Following lunch, Maria and I were planning to share a taxi with the Gareys to their home, then go on to the conference. But Pastor Primitivo wanted to go for a walk—something he had not felt up to for several months. Alleluia! We would see the Gareys again on Sunday evening when I would preach at their church, and I’ll share more about that a little later. We went back to the conference and remained there for the rest of the day.
Saturday I preached twice at the convention. My first message was from 1 Samuel 17, the story of David and Goliath. I shared that David had a word. In verse 29, after David’s oldest brother, Eliab, criticized David for hanging around to see the battle, David’s response was, “Is there not a ‘cause’”. But that word in Hebrew should be translated “word”. I then shared that David expressed his willingness to fight in verse 32. When King Saul doubted David’s ability to fight the giant, David shared is witness—his testimony about his previous victories against the lion and the bear. And, finally, after turning down the offer of Saul’s armor, David used the way God had given him to fight, his sling and a stone.
So the message is that, when we have a word from God, we need to be willing to do what that word says. We need to remember our witness—our testimony of our past victories in Christ. And, finally, we need to answer His call in the way He gives us to answer, and not to try to do it somebody else’s way.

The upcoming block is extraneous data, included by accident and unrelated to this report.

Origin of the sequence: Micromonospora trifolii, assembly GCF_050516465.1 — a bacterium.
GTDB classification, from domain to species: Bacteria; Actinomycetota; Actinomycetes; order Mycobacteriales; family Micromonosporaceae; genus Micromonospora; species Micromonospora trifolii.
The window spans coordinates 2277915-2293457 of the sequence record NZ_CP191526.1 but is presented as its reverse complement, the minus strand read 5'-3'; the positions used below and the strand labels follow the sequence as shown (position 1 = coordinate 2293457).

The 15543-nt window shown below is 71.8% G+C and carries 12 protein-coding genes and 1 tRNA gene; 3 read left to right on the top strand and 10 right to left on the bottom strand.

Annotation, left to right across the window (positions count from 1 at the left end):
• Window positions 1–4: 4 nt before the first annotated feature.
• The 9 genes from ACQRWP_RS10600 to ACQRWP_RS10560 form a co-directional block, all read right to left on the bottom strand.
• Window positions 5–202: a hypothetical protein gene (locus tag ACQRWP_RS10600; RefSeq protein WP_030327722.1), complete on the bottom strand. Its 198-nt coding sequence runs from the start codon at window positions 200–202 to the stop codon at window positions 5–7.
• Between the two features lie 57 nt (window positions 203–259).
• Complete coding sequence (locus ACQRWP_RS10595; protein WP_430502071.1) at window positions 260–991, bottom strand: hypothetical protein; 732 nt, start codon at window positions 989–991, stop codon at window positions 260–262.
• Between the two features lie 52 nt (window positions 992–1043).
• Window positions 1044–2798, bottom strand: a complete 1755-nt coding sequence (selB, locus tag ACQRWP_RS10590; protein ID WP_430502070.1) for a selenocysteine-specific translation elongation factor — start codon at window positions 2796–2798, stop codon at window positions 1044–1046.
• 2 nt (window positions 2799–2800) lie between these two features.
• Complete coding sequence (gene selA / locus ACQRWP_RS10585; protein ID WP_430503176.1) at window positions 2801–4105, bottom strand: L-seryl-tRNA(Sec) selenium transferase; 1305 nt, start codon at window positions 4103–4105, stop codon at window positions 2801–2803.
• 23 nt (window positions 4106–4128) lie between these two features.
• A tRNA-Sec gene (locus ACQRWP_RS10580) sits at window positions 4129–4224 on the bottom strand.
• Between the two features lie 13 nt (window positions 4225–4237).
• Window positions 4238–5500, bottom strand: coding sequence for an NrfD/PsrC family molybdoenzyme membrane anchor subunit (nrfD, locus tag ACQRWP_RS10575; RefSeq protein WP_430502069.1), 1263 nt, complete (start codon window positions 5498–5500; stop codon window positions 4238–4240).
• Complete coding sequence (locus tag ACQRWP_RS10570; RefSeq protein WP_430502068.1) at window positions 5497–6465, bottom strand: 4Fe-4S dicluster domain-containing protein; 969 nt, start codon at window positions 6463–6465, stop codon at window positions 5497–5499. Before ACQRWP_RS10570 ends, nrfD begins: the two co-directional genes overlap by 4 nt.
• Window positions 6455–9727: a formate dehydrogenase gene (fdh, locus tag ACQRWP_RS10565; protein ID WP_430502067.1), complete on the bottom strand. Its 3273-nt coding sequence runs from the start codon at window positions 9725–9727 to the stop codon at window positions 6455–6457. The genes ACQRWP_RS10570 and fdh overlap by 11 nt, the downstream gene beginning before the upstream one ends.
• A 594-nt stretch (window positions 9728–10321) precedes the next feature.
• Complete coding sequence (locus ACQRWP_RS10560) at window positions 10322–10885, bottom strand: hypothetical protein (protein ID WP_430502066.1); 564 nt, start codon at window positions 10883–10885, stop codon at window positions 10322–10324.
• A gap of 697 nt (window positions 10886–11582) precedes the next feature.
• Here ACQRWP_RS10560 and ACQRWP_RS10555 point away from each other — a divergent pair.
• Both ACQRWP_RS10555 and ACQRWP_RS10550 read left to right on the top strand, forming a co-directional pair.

But the message within the message was for the pastors. Saul represented the current generation leadership in Israel, and David the next. When David had a word his first opposition came from those closest to him. Many times, when we hear a word from God our greatest opposition comes from those who know us best, and it’s often the older ones.
When David was willing to fight, he encountered opposition from Saul, who said David wasn’t old enough. Once Saul agreed to allow David to fight Goliath, Saul wanted David to use the king’s armor. When the younger generation is willing to fight, the older generation is hesitant to release them. Then, if they do, the older generation wants the younger generation to do it the older generation’s ways. And, finally, when David succeeded, Saul was jealous of his success and tried to kill David.
So the real message is: 1) We have to listen to what the next generation is saying; 2) we have to be willing to release them to answer God’s call on their lives; 3) we have to let them use the gifts and talents God has given them, and not try to force them to use the old ways; and 4) we can’t be jealous of their success.